Today in my part of the world, it is the first day of Summer and therefore the Summer Solstice. So today I thought I would combine my love of the Summer Solstice with Ten Things of Thankful, that Lizzi over at Considerings has going on every weekend. Why not give her a visit and maybe even join in! Or read a whole bunch of thankfulness and feel better.
So much to be thankful for! I’m sure everyone can think of a few? Right? Right! So let’s get going shall we?
1. Summer Solstice. The longest day of the year in the Northern Hemisphere. I love the long days. Here where I am in Alberta, the daylight can last till 11pm. For some reason I love that. I like to get things done during daylight. With the longer days I seem to be able to get much more accomplished. Or maybe it’s all in my mind. Either way, I love it. So it’s all good.
2. Midsummer Day, near the solstice, was said to make old people look younger. It was also thought that walking barefoot in the dew would keep one’s skin from getting chapped. Hell if I would have known that sooner I would have taken advantage of that! But, I’m ok with how I look. I don’t look my age and I certainly don’t feel my age, especially lately so I’m thankful for that.
3. The summer solstice, was a time to celebrate renewal, life, fertility, and the potential for a good harvest. It was celebrated through outdoor feasts with singing, dancing, and bonfires. I’m all for celebrating life. So let’s dance, sing and make a big bonfire! Well, ok, or just sit back with a favorite brew and relax. I’m thankful that I can do that. Relax, enjoy life, because life is good right now.
4. Midsommardagen is Sweden’s traditional midsummer festival, observed throughout the country and in full bloom during the month of June. On Midsummer’s Eve, which is always on a Friday, young girls place nine different flowers under their pillows to dream of their future husbands, while on Midsummer’s Day, flower wreaths are worn while men, women and children dance around the maypole. When I was young I never dreamed of who I might marry. I never thought I would. I didn’t want kids, I didn’t want traditional marriage. I always was the odd one out. At the time when I was growing up, there wasn’t a lot of options for women. You either got married and had kids, like my sister did. Or you tried to have a career. I did neither. I went exploring life, I traveled a long ways from home. I made mistakes and corrected them. I was my own person. I”m thankful for that time to grow, to see life and become the person I am.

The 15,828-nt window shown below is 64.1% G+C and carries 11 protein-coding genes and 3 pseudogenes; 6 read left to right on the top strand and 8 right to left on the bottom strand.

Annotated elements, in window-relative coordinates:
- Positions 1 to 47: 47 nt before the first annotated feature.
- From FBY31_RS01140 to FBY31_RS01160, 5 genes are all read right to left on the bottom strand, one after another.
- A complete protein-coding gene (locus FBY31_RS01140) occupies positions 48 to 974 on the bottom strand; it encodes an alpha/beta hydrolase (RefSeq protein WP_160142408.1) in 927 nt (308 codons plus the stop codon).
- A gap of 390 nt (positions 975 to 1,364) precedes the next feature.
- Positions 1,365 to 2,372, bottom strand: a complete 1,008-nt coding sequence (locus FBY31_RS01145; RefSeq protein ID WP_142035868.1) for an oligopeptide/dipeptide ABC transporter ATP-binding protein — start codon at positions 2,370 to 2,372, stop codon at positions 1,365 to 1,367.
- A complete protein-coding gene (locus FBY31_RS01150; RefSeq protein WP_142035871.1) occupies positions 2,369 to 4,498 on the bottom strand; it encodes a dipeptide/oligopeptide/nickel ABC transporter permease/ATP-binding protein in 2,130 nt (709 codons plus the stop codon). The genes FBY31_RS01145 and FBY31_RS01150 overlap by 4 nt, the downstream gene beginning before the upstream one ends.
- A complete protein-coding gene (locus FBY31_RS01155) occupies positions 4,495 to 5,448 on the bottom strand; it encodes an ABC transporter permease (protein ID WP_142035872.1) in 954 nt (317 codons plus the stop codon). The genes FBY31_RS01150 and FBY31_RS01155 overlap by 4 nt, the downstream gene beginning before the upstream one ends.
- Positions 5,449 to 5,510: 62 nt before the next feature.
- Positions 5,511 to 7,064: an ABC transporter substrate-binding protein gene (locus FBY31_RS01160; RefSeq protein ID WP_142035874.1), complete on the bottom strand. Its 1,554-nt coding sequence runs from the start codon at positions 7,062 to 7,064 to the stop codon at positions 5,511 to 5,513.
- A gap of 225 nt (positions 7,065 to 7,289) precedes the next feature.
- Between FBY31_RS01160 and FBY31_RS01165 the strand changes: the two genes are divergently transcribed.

5. The summer solstice was especially important to the ancient Egyptians since it signaled the annual flooding of the Nile River. To keep track of the day, the pyramids were built so that the solstice sunset fell exactly between two of them when viewed from the Great Sphinx. I can understand that, with all the rain we’ve had in these parts, I wish there would have been something to warn us if there was any flooding. But I’m thankful there wasn’t anything major. My front yard was flooded, but the house sets up high, so do danger of it flooding.
6. Perhaps the most remarkable solstice landmark in the U.S. is The Medicine Wheel, located in Wyoming’s Bighorn Mountains. Built several hundred years ago by an unknown Plains tribe, the arrangement of stones is perfectly in line with the solstice’s sunrise and sunset each year. I’m thankful for traditions, new or old that celebrate nature and everything in its glorious splendor.
7. New York welcomes summer with a collective ohm in the middle of Times Square. On June 21, thousands of participants will roll out their yoga mats at The Crossroads of the World to celebrate the longest day of the year with an all-day yoga fest. Free classes will be held from 5:30AM to 9:15PM. I’m thankful for easy exercise. I’m not into yoga, but I do believe we all need some sort of exercise in our lives. I’m just thankful I still can do it.
8. Since 1974, Santa Barbara, Calif., puts on an extravagant summer solstice parade, complete with over-the-top floats, flamboyant costumes, brilliant dance ensembles, creative street performers and eclectic music. But unlike other parades, this one is about getting back to basics; even the floats are man-powered. This year’s theme, “Creatures,” promises not to disappoint. I’m thankful for people coming together for a good time. For thinking of these wonderful things to do and celebrate. For good old-fashioned imagination.
9. Sunrise Celebration is an ethical living and organic arts and music festival powered by 100 percent renewable energy. Held on an organic farm in England, the festival has a site-wide organic food and drink policy and promotes a positive feeling of heartfelt gratitude. It’s a celebration of summertime, community and creativity, featuring 13 music stages, performances, healing arts, crafts, talks and workshops. This makes me thankful for people who want to have a better healthier life. Not only for themselves, but for the planet too. Because this old planet needs our help people, no doubt about it.
10. Pull from any of the above traditions or start your own: Pick wildflowers, tend to your garden, watch the sunrise, have a picnic, light a sacred fire, and gather with friends and family on the longest day of the year. I”m thankful for good friends. Now and in the future who will be there for gatherings of talk, laughter and good times.